What about Jimmy Graham?
That is the question many are asking as the Seahawks embark on the most important offseason of John Schneider’s tenure (or at least since they went quarterback hunting in 2012).
It’s preposterous to think the Seahawks would cut Graham, who just rallied from a severe knee injury to set team records for receptions and yards by a tight end. And it doesn’t sound like the Seahawks will be interested in trading him either.
Graham is signed through 2017, at a cost of $10 million. But many think the Seahawks are wasting that money because they don’t use Graham properly. Some uneducated fans think the Seahawks should flat-out cut him, which is a ridiculous thought about a guy who proved he is still in his prime and very capable of being a major weapon for a team that uses him right. He has value.
The argument for trading him is compelling. The Seahawks waste Graham’s talent, not using him enough or in the right ways, and could use that $10 million on a trade for Cleveland All-Pro Joe Thomas (still very unlikely) or a couple of free agents they might use to better effect. Plus, the Hawks won a Super Bowl without a star tight end.
The Seahawks have done a lot of stupid things on offense under Pete Carroll, but one of the dumbest has been the insistence on making Graham a blocking tight end. They required the super playmaker to turn into a “complete Seahawks tight end” — meaning he stay in and block half the time. What a waste of talent.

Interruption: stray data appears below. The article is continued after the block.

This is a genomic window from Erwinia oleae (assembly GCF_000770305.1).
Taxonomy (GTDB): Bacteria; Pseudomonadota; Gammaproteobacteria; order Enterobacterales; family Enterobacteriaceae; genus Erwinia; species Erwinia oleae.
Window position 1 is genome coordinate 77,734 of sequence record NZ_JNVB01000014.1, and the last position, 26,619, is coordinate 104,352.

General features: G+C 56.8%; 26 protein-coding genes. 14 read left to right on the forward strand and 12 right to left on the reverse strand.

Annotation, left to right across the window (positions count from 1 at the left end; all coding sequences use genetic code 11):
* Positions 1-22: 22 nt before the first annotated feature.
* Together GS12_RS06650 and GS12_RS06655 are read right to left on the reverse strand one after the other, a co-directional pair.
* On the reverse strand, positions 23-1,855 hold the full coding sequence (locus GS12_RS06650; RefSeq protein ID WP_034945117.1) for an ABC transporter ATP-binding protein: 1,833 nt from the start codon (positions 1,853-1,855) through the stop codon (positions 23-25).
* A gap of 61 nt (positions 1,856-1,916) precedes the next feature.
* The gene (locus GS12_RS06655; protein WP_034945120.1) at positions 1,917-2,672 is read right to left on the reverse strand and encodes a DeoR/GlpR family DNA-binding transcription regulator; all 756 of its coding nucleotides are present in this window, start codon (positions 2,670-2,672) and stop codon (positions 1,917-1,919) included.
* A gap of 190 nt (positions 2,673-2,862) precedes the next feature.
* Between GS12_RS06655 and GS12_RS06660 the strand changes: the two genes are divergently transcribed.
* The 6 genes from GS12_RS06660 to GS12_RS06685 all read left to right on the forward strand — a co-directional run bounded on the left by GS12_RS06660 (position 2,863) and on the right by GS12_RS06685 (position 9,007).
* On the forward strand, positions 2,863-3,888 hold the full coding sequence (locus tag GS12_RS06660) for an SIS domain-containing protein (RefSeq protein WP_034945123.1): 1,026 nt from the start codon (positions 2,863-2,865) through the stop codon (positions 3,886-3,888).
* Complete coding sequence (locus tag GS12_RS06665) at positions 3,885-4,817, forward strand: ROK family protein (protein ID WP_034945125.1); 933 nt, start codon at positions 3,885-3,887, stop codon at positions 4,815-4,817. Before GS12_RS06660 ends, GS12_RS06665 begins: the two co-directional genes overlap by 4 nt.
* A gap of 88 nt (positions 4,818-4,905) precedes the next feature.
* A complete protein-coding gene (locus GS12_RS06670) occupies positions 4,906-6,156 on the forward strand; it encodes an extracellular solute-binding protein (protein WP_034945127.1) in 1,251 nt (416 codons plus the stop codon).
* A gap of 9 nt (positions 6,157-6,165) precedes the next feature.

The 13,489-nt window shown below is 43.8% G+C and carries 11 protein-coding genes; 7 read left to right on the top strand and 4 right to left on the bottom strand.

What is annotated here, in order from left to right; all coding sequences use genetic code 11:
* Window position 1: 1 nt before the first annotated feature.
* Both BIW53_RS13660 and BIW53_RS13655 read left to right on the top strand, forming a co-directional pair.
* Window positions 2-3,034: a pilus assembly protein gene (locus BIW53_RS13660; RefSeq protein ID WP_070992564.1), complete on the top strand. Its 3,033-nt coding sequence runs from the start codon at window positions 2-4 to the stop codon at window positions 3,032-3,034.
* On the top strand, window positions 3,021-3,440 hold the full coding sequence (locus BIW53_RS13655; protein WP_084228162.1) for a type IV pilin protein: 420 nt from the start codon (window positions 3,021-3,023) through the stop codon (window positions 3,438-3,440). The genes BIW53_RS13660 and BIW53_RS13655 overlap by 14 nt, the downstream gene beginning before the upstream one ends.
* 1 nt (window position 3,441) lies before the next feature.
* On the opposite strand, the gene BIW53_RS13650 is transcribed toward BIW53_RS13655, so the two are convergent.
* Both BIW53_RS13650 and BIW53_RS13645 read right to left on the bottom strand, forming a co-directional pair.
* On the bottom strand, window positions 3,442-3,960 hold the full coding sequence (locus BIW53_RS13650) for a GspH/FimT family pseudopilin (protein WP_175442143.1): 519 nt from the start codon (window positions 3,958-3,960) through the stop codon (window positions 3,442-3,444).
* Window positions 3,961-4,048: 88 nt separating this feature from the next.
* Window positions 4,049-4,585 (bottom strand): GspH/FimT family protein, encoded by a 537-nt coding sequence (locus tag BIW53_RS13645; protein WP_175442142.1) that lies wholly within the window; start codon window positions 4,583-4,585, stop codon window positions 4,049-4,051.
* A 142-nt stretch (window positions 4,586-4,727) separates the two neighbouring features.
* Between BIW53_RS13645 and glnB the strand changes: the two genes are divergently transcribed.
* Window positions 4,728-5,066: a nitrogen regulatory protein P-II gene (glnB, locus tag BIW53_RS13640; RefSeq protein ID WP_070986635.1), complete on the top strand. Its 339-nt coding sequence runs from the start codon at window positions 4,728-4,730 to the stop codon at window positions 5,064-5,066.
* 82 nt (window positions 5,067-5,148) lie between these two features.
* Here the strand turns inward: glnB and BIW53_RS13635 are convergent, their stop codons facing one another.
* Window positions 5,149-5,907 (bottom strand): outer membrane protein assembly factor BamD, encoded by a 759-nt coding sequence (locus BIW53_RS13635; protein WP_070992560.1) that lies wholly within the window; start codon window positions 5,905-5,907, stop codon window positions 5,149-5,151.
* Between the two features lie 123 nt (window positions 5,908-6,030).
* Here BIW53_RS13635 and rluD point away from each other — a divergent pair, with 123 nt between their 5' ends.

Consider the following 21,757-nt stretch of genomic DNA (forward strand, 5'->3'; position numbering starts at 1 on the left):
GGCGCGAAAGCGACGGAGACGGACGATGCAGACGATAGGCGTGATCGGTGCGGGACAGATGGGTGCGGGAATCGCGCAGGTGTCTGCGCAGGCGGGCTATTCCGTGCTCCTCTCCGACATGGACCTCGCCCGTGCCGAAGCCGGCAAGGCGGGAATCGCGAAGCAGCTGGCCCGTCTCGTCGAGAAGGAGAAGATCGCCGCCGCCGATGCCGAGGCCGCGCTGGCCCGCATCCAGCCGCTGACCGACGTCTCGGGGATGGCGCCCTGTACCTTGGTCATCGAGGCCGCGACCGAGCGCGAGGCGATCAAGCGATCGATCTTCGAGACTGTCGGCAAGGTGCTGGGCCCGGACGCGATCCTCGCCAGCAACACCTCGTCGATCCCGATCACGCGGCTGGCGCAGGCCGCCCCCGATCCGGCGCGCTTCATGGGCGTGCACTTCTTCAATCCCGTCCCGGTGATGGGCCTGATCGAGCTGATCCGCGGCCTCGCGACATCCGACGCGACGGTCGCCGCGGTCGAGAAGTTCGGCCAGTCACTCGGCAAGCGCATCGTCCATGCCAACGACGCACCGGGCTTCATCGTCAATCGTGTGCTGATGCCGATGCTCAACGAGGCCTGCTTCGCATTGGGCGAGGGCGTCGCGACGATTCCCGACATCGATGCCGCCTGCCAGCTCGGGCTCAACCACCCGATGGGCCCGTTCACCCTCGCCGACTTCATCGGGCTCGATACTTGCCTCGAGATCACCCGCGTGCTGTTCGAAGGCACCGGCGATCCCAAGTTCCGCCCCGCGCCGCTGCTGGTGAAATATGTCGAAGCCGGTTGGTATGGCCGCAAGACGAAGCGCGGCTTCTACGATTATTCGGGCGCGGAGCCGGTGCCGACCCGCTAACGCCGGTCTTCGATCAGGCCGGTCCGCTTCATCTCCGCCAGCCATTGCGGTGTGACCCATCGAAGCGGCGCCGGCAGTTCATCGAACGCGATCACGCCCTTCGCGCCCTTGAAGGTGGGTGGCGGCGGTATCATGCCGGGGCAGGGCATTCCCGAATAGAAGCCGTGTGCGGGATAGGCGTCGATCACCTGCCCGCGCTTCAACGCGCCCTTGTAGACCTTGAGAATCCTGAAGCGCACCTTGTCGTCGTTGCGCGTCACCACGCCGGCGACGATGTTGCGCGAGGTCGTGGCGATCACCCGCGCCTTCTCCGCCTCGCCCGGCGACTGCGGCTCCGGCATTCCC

The guy is a major weapon in the passing game and should be used as such. Instead of making him stay in to block, just hit the 6-foot-7 target on little pop passes off the line of scrimmage. Darrell Bevell also runs him on too many horizontal routes — short outs that gain nothing. Bevell should be sending Graham vertical a lot more — either on the quick hitters or post-up curls or deep seam patterns. He’s good at all of them, yet runs them not nearly enough.
And, of course, he is not targeted in the red zone as well as he should be; it’s less about the number of targets than the quality of plays (just 40 percent completions on 20 targets in 2016). Bevell just doesn’t know how to use him.
If the Seahawks are going to continue to misuse him, they certainly should consider spending that money on a player they might use more appropriately.
That said, it would be a big surprise if Schneider pulled an about-face and dealt Graham just two years after he acquired him. The GM surely made that move with the thought that Graham would remain a Seahawk beyond his current contract. And Graham certainly has done nothing to alter the opinions of Schneider and Carroll. His 65 catches and 923 yards both broke John Carlson’s records for a Seattle tight end, and he did it coming off an injury that often ruins careers.
So, while Graham obviously is being misused and is therefore not worth the $10 million payout, the simple fact is Schneider is not going to stupidly cut Graham and probably won’t consider trading him either.
The question is really whether Schneider will extend him or let him play out his deal and maybe get a third-round comp pick for him in 2019.
Put your money on the extension.